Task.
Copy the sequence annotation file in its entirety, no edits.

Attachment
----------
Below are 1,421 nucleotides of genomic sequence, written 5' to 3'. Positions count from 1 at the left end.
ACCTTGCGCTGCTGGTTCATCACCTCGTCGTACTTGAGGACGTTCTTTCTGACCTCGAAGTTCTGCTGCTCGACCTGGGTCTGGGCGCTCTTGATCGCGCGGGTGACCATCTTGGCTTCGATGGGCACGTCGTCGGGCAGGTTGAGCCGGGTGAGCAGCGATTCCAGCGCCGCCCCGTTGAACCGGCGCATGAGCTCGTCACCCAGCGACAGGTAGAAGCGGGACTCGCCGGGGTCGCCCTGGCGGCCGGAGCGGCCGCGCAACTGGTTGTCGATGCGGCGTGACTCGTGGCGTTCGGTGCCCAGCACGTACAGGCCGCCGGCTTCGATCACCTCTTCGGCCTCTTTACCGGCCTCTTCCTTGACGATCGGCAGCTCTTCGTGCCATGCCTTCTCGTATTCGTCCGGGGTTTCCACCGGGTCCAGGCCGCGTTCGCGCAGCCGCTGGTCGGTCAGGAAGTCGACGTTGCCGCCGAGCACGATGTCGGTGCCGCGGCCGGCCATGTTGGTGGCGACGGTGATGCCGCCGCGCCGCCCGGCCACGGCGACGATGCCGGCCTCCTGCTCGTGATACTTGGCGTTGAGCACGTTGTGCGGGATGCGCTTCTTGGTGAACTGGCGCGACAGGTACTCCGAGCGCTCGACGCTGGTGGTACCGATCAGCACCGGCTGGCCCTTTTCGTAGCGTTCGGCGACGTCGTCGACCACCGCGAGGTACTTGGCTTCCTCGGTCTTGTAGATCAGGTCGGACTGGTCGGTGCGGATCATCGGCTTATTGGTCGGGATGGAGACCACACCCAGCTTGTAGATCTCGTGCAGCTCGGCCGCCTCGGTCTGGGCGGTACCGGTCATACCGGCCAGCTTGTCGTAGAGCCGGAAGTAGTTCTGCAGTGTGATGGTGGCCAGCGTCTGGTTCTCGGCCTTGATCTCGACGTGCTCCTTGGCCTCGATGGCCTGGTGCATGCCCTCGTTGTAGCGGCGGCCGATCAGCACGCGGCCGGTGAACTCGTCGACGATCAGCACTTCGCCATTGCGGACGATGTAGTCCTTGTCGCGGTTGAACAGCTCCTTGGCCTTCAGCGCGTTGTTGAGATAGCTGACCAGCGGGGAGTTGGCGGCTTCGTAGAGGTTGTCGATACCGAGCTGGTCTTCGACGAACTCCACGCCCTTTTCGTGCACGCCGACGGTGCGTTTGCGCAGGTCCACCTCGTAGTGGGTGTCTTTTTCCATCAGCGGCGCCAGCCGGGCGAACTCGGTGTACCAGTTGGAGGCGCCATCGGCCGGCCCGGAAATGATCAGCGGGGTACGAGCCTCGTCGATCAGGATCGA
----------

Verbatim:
Below are 1,421 nucleotides of genomic sequence, written 5' to 3'. Positions count from 1 at the left end.
ACCTTGCGCTGCTGGTTCATCACCTCGTCGTACTTGAGGACGTTCTTTCTGACCTCGAAGTTCTGCTGCTCGACCTGGGTCTGGGCGCTCTTGATCGCGCGGGTGACCATCTTGGCTTCGATGGGCACGTCGTCGGGCAGGTTGAGCCGGGTGAGCAGCGATTCCAGCGCCGCCCCGTTGAACCGGCGCATGAGCTCGTCACCCAGCGACAGGTAGAAGCGGGACTCGCCGGGGTCGCCCTGGCGGCCGGAGCGGCCGCGCAACTGGTTGTCGATGCGGCGTGACTCGTGGCGTTCGGTGCCCAGCACGTACAGGCCGCCGGCTTCGATCACCTCTTCGGCCTCTTTACCGGCCTCTTCCTTGACGATCGGCAGCTCTTCGTGCCATGCCTTCTCGTATTCGTCCGGGGTTTCCACCGGGTCCAGGCCGCGTTCGCGCAGCCGCTGGTCGGTCAGGAAGTCGACGTTGCCGCCGAGCACGATGTCGGTGCCGCGGCCGGCCATGTTGGTGGCGACGGTGATGCCGCCGCGCCGCCCGGCCACGGCGACGATGCCGGCCTCCTGCTCGTGATACTTGGCGTTGAGCACGTTGTGCGGGATGCGCTTCTTGGTGAACTGGCGCGACAGGTACTCCGAGCGCTCGACGCTGGTGGTACCGATCAGCACCGGCTGGCCCTTTTCGTAGCGTTCGGCGACGTCGTCGACCACCGCGAGGTACTTGGCTTCCTCGGTCTTGTAGATCAGGTCGGACTGGTCGGTGCGGATCATCGGCTTATTGGTCGGGATGGAGACCACACCCAGCTTGTAGATCTCGTGCAGCTCGGCCGCCTCGGTCTGGGCGGTACCGGTCATACCGGCCAGCTTGTCGTAGAGCCGGAAGTAGTTCTGCAGTGTGATGGTGGCCAGCGTCTGGTTCTCGGCCTTGATCTCGACGTGCTCCTTGGCCTCGATGGCCTGGTGCATGCCCTCGTTGTAGCGGCGGCCGATCAGCACGCGGCCGGTGAACTCGTCGACGATCAGCACTTCGCCATTGCGGACGATGTAGTCCTTGTCGCGGTTGAACAGCTCCTTGGCCTTCAGCGCGTTGTTGAGATAGCTGACCAGCGGGGAGTTGGCGGCTTCGTAGAGGTTGTCGATACCGAGCTGGTCTTCGACGAACTCCACGCCCTTTTCGTGCACGCCGACGGTGCGTTTGCGCAGGTCCACCTCGTAGTGGGTGTCTTTTTCCATCAGCGGCGCCAGCCGGGCGAACTCGGTGTACCAGTTGGAGGCGCCATCGGCCGGCCCGGAAATGATCAGCGGGGTACGAGCCTCGTCGATCAGGATCGA